Back to Father Christmas – that’s a journey for the imagination. This week, I’m repeating from last year my Going To See Father Christmas chant. This is an excellent way of taking children on an imaginary journey and finding what they’re looking for, then bringing them back home with the ability to think about that journey again and again. (more…)

Storytelling Starters ~ Wintering Out 2

Saturday, December 1st, 2012

A chance encounter

Wow! Coincidence and Storytelling in Education – two of my favourite themes in one chance encounter. There I was, on the train back from Cardiff last Saturday after watching New Zealand beating Wales at rugby (alas!) when, falling deep into conversation with the woman sitting next to me, I soon learned that she was American, a school librarian currently working in Germany and also – amazing! – a committed storyteller.

So all the way back through flooded Southern England, we exchanged experiences and ideas. Back in the 8Os she’d fallen in love with storytelling when she was sent to the big Jonesborough Festival that happens each year in Tennessee. Since then, as everything she said attested, she has developed a deep awareness of its power with children. More than that, she too believes that storytelling is especially important at this time when, spending so many hours on their Gameboys and watching TV, children have so much less of the vital experience of engaging with other people.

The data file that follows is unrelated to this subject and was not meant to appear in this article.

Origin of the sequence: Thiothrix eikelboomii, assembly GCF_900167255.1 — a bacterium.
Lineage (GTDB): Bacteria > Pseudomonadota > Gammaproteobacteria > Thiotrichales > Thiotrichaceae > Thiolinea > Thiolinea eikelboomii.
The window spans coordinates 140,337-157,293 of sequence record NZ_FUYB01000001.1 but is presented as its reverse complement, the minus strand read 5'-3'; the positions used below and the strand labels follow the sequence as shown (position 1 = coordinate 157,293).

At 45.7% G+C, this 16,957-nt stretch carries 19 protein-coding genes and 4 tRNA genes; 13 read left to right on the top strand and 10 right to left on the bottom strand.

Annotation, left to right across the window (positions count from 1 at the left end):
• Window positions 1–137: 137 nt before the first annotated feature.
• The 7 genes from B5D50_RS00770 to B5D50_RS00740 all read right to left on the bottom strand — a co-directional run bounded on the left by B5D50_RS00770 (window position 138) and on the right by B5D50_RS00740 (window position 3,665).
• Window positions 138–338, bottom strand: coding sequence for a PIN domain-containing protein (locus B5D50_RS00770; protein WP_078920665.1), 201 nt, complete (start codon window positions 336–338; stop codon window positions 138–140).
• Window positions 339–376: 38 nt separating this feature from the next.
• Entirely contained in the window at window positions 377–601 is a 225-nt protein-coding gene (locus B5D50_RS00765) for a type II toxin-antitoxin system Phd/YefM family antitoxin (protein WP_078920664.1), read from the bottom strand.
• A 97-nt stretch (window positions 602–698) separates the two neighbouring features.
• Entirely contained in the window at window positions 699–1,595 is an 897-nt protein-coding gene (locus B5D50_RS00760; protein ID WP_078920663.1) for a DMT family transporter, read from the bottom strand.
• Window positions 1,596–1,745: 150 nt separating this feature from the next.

Reason for action

We know it to be true, all those of us who’ve told stories with children. It is such a powerful thing to do. It creates engagement, develops imagination and encourages language. But it’s in dire danger of falling by the wayside at this time when social media and the internet are getting overwhelming attention. Not that Twitter and Facebook and Google are not also marvellous for the sharing of stories and communication. What they do not have, however, is the face-to-face, ear-to-ear immediacy that storytelling gives.

So please spread the word.

It’s time for everyone who is committed to storytelling in education to speak to their friends about it and to think about what they can do to bring it back to public attention. Otherwise I fear the experience of a whole generation of storytellers who have gained a huge amount of know-how in the schools and libraries of our country is about to be lost.

This week’s seasonal tale

This little tale – The Little Fir Tree – went into my Blog at about this time last year. I’m repeating it now for two reasons – first, because I like it, second because it is about finding value in what can so easily be overlooked. (more…)